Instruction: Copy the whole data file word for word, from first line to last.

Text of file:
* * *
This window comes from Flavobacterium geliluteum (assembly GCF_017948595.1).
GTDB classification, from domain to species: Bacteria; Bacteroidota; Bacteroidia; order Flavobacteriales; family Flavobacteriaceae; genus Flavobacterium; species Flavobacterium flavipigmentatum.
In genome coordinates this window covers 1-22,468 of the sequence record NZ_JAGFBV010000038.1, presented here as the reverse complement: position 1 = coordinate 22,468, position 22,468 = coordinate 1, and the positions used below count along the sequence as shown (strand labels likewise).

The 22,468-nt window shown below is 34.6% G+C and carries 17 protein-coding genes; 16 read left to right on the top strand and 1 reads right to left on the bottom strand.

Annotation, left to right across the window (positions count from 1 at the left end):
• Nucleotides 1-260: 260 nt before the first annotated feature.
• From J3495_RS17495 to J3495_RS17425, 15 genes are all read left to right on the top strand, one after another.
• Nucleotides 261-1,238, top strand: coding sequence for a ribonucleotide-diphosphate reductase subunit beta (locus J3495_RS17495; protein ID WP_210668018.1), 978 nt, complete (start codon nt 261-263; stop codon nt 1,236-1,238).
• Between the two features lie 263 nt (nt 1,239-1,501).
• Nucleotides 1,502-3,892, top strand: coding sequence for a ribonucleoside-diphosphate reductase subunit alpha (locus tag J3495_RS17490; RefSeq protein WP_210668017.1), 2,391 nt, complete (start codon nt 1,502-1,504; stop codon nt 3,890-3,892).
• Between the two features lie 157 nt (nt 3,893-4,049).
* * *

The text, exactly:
This window comes from Flavobacterium geliluteum (assembly GCF_017948595.1).
GTDB classification, from domain to species: Bacteria; Bacteroidota; Bacteroidia; order Flavobacteriales; family Flavobacteriaceae; genus Flavobacterium; species Flavobacterium flavipigmentatum.
In genome coordinates this window covers 1-22,468 of the sequence record NZ_JAGFBV010000038.1, presented here as the reverse complement: position 1 = coordinate 22,468, position 22,468 = coordinate 1, and the positions used below count along the sequence as shown (strand labels likewise).

The 22,468-nt window shown below is 34.6% G+C and carries 17 protein-coding genes; 16 read left to right on the top strand and 1 reads right to left on the bottom strand.

Annotation, left to right across the window (positions count from 1 at the left end):
• Nucleotides 1-260: 260 nt before the first annotated feature.
• From J3495_RS17495 to J3495_RS17425, 15 genes are all read left to right on the top strand, one after another.
• Nucleotides 261-1,238, top strand: coding sequence for a ribonucleotide-diphosphate reductase subunit beta (locus J3495_RS17495; protein ID WP_210668018.1), 978 nt, complete (start codon nt 261-263; stop codon nt 1,236-1,238).
• Between the two features lie 263 nt (nt 1,239-1,501).
• Nucleotides 1,502-3,892, top strand: coding sequence for a ribonucleoside-diphosphate reductase subunit alpha (locus tag J3495_RS17490; RefSeq protein WP_210668017.1), 2,391 nt, complete (start codon nt 1,502-1,504; stop codon nt 3,890-3,892).
• Between the two features lie 157 nt (nt 3,893-4,049).